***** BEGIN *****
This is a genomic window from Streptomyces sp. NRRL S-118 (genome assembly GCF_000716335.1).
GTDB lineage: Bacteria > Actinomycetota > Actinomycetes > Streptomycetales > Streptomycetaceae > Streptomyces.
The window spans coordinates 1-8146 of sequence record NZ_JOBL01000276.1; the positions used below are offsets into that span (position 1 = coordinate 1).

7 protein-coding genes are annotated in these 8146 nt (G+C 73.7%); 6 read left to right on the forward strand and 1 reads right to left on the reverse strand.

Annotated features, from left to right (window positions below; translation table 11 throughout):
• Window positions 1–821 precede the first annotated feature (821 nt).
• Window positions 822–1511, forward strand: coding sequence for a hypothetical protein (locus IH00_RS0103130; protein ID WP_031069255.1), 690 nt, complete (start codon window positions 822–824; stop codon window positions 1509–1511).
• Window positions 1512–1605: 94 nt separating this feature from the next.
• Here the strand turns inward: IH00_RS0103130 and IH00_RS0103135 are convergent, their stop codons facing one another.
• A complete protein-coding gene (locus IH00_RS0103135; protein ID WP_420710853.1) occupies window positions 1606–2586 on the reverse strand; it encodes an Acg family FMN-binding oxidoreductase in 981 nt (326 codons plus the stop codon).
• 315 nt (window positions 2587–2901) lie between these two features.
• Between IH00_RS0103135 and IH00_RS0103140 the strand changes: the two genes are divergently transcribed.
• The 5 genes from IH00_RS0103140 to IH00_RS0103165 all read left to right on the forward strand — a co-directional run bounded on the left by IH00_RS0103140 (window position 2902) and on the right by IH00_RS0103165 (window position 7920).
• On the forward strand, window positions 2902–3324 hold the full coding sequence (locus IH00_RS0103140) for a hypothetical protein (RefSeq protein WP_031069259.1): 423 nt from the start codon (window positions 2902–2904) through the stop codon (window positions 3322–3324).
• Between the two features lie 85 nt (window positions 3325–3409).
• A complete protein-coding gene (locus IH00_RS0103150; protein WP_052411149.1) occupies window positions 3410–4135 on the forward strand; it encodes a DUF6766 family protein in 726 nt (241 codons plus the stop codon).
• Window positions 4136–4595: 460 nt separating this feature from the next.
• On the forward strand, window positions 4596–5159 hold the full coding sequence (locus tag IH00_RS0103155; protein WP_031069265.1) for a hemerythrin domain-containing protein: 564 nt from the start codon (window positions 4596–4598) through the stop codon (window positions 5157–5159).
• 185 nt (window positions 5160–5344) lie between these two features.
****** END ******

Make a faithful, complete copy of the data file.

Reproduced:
This is a genomic window from Streptomyces sp. NRRL S-118 (genome assembly GCF_000716335.1).
GTDB lineage: Bacteria > Actinomycetota > Actinomycetes > Streptomycetales > Streptomycetaceae > Streptomyces.
The window spans coordinates 1-8146 of sequence record NZ_JOBL01000276.1; the positions used below are offsets into that span (position 1 = coordinate 1).

7 protein-coding genes are annotated in these 8146 nt (G+C 73.7%); 6 read left to right on the forward strand and 1 reads right to left on the reverse strand.

Annotated features, from left to right (window positions below; translation table 11 throughout):
• Window positions 1–821 precede the first annotated feature (821 nt).
• Window positions 822–1511, forward strand: coding sequence for a hypothetical protein (locus IH00_RS0103130; protein ID WP_031069255.1), 690 nt, complete (start codon window positions 822–824; stop codon window positions 1509–1511).
• Window positions 1512–1605: 94 nt separating this feature from the next.
• Here the strand turns inward: IH00_RS0103130 and IH00_RS0103135 are convergent, their stop codons facing one another.
• A complete protein-coding gene (locus IH00_RS0103135; protein ID WP_420710853.1) occupies window positions 1606–2586 on the reverse strand; it encodes an Acg family FMN-binding oxidoreductase in 981 nt (326 codons plus the stop codon).
• 315 nt (window positions 2587–2901) lie between these two features.
• Between IH00_RS0103135 and IH00_RS0103140 the strand changes: the two genes are divergently transcribed.
• The 5 genes from IH00_RS0103140 to IH00_RS0103165 all read left to right on the forward strand — a co-directional run bounded on the left by IH00_RS0103140 (window position 2902) and on the right by IH00_RS0103165 (window position 7920).
• On the forward strand, window positions 2902–3324 hold the full coding sequence (locus IH00_RS0103140) for a hypothetical protein (RefSeq protein WP_031069259.1): 423 nt from the start codon (window positions 2902–2904) through the stop codon (window positions 3322–3324).
• Between the two features lie 85 nt (window positions 3325–3409).
• A complete protein-coding gene (locus IH00_RS0103150; protein WP_052411149.1) occupies window positions 3410–4135 on the forward strand; it encodes a DUF6766 family protein in 726 nt (241 codons plus the stop codon).
• Window positions 4136–4595: 460 nt separating this feature from the next.
• On the forward strand, window positions 4596–5159 hold the full coding sequence (locus tag IH00_RS0103155; protein WP_031069265.1) for a hemerythrin domain-containing protein: 564 nt from the start codon (window positions 4596–4598) through the stop codon (window positions 5157–5159).
• 185 nt (window positions 5160–5344) lie between these two features.